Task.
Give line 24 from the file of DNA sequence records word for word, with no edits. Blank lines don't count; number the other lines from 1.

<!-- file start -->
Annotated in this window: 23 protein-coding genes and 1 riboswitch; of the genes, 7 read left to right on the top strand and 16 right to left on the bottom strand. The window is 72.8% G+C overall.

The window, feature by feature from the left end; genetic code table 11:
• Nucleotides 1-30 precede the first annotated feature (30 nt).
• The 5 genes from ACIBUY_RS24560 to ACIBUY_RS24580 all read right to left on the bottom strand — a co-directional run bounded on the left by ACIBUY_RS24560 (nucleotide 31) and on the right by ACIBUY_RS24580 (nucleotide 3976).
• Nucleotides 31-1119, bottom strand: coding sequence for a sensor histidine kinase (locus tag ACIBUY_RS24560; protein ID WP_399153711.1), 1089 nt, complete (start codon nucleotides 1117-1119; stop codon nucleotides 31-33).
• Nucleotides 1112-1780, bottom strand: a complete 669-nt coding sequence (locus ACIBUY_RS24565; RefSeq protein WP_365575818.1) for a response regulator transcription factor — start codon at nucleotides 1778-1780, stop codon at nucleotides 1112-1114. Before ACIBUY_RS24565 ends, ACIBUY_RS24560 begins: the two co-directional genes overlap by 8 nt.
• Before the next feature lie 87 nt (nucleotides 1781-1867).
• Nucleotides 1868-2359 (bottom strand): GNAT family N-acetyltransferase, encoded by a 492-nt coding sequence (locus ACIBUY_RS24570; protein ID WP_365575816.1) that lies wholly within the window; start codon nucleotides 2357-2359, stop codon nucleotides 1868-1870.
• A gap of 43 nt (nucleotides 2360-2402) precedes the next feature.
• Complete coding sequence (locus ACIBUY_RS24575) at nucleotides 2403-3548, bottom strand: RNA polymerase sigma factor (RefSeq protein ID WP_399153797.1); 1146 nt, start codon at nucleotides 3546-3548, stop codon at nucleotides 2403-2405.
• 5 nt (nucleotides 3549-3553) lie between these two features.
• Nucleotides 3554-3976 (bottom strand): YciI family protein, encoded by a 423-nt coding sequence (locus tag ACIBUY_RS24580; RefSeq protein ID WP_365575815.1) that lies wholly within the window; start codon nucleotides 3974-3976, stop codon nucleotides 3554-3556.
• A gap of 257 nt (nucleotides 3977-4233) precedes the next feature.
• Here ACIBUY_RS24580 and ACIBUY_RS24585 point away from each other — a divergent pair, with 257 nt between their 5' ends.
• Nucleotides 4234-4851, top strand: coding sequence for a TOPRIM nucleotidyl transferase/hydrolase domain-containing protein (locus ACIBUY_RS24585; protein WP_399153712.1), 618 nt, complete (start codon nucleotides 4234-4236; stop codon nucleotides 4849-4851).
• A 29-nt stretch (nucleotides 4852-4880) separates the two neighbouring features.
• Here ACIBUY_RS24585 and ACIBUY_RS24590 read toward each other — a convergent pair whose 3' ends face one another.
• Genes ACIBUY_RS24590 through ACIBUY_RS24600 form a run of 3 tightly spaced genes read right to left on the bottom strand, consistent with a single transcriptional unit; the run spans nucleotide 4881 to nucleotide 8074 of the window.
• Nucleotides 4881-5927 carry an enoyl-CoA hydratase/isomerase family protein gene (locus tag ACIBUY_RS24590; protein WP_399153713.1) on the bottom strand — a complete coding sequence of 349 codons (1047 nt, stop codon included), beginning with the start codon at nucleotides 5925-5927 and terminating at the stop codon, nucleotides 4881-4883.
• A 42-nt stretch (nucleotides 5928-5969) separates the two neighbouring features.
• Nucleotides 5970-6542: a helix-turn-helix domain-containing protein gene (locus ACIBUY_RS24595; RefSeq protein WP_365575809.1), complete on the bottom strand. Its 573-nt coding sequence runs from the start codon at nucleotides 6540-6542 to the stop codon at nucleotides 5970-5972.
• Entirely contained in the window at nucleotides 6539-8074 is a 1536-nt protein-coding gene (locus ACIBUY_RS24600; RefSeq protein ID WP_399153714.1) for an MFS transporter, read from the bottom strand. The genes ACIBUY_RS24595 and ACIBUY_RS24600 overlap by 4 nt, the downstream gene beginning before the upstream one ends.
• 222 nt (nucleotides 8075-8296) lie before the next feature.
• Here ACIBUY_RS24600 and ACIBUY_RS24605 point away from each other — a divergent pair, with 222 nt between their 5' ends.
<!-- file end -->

• Here ACIBUY_RS24600 and ACIBUY_RS24605 point away from each other — a divergent pair, with 222 nt between their 5' ends.